Replace clogged, corroded water supply pipes to improve water pressure. Begin with the worst spots first, the main valve and meter and the fixture shutoffs. Then replace the horizontal pipes and finally the vertical lines
If you have low water pressure in your home and still have old galvanized steel pipes, chances are that they're corroded and clogged with rust and other minerals. Professional replacement is expensive, costing thousands of dollars.
But often you can do the job yourself, or at least solve the worst of the problem. The elbows and horizontal pipes in the basement or lowest level are usually the main culprits. But replacing all the plumbing is really a big job. You could save thousands and make the project more “bite size” by trying an incremental approach. That means starting with replacing an old water meter, and then moving on to the next likely suspects.
Upsize the valves and first 15-ft. of pipe. Install two full-port 1-in. ball valves (with drains) on each side of the new meter. Replace the first 15 ft. of pipe leading from the meter with 1-in. pipe.
Start by opening the outdoor hose bib closest to the water meter. If you have low flow there, look at the water meter. If the meter fittings are smaller than the pipes going into and out of it, the meter itself is reducing flow. Contact your water utility to see if it offers a 1-in. meter. If so, have the utility shut off the water so you can install larger shutoff valves and the new meter (you may have to pay a fee to have it shut off). Next, replace the first 15 ft. of old galvanized pipe coming out of the meter with 1-in. copper or PEX. Many times, the increased volume from the larger pipes is enough to compensate for restriction in pipes farther down the run.
Get better flow with new stop valves. Unscrew the old stop valves and replace them with ball valves. Replace the supply tubes at the same time.
If the water pressure is still too low, start replacing the old stop valves to the sinks and toilets. The stop valves and galvanized elbows build up crud just like the rest of the pipes in the house. Turn off the main water valve and unscrew the stop valve. Dig out any buildup you see inside the galvanized fitting. Then install the new stop valve. Attach one end of a new flexible supply tube to the valve and route the other end into a bucket. Then open the valve and flush out any loose crud left from the cleaning procedure. When the water runs clear, turn it off and attach the supply tube to the faucet or toilet. Repeat the procedure at each fixture that has low pressure.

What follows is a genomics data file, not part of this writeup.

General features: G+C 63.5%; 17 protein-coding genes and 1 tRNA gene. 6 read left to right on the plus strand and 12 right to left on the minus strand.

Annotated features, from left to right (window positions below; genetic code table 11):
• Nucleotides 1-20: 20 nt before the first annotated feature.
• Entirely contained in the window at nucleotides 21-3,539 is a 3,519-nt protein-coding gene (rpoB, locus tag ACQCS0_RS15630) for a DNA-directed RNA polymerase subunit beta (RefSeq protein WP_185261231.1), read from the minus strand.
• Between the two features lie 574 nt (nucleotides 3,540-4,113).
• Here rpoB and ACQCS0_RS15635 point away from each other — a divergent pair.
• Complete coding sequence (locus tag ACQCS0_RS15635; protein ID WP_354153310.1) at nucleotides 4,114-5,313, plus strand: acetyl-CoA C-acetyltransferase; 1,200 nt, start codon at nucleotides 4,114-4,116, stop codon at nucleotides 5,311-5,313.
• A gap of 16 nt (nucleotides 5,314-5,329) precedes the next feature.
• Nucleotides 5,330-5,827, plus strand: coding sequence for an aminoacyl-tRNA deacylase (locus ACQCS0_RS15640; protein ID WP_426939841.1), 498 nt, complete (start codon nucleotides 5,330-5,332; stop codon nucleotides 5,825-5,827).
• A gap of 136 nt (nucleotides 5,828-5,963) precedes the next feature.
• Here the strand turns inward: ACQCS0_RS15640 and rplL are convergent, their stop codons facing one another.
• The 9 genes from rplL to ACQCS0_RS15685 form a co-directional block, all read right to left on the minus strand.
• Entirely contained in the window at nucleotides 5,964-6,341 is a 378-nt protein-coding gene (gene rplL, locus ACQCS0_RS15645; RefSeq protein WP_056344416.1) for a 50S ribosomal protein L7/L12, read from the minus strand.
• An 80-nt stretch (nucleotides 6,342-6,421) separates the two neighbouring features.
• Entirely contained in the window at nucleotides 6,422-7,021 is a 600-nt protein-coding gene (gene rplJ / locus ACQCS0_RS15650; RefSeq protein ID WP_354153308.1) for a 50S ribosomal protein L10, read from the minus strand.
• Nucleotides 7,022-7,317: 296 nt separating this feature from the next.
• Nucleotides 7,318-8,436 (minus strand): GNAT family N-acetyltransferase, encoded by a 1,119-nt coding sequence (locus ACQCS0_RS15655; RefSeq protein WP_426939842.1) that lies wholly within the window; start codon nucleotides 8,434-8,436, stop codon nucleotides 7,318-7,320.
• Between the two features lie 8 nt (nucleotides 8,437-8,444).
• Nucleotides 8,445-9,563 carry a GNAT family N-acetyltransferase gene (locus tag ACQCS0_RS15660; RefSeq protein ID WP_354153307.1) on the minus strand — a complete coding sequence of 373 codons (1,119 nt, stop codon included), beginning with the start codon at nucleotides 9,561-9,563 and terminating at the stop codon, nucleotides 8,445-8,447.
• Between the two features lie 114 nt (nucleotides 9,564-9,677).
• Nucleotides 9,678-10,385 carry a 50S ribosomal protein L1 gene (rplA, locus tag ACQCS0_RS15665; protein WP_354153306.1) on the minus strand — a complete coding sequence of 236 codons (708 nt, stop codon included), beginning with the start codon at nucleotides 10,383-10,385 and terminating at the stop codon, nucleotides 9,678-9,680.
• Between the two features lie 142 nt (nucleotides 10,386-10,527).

Avoid trouble by reusing old elbows and tees. Leave the old 90-degree elbows and tees in place and remove the old horizontal pipes to each one. Clean out as much rust and corrosion as you can. Then install new galvanized nipples and dielectric unions before you convert to copper or PEX.
Corrosion occurs most often at joints.
The threaded portion of the pipe is the weakest. This nipple broke as soon as we twisted it.
If the water flow is still wimpy, you have a big decision to make—replace all the horizontal sections yourself or call a plumber. This is actually not a huge project if your pipes are in a basement with an open or a suspended ceiling; you can probably handle it yourself. Replace them with PEX or copper, your choice. But before you cut the old pipes, heed this warning. Never remove the 90-degree elbows or tees attached to the bottom of the vertical pipes. The threaded portion of a pipe is always the thinnest and breaks easily when it’s old and rusty. If you break the threads on the vertical pipe while you’re trying to remove the elbow, you'll be in real trouble. So keep those fittings intact with the vertical pipes and remove only the horizontal sections. Even then, the threaded area on the horizontal pipes may collapse and crack as soon you crank on them. Buy a “nipple extraction” tool, or know where you can get one in a hurry if you run into that problem.
If you've changed out all the horizontal pipes and still have low pressure, you'll have to bite the bullet and run new vertical lines. This is the toughest part because you’ll often have to cut access holes in your upper room walls and floors for fishing the new water lines. Forget about removing the old pipes—just abandon them in the walls and run new lines with PEX. Pros prefer PEX because it's easier to fish and can bend around corners. That's especially important where vertical water lines turn to run horizontally along floor joists. Drill new oversize holes (to accommodate PEX expansion and contraction) and bundle the hot and cold PEX lines together with tape so you can make a single pull. Separate them at the top and make your crimp connections.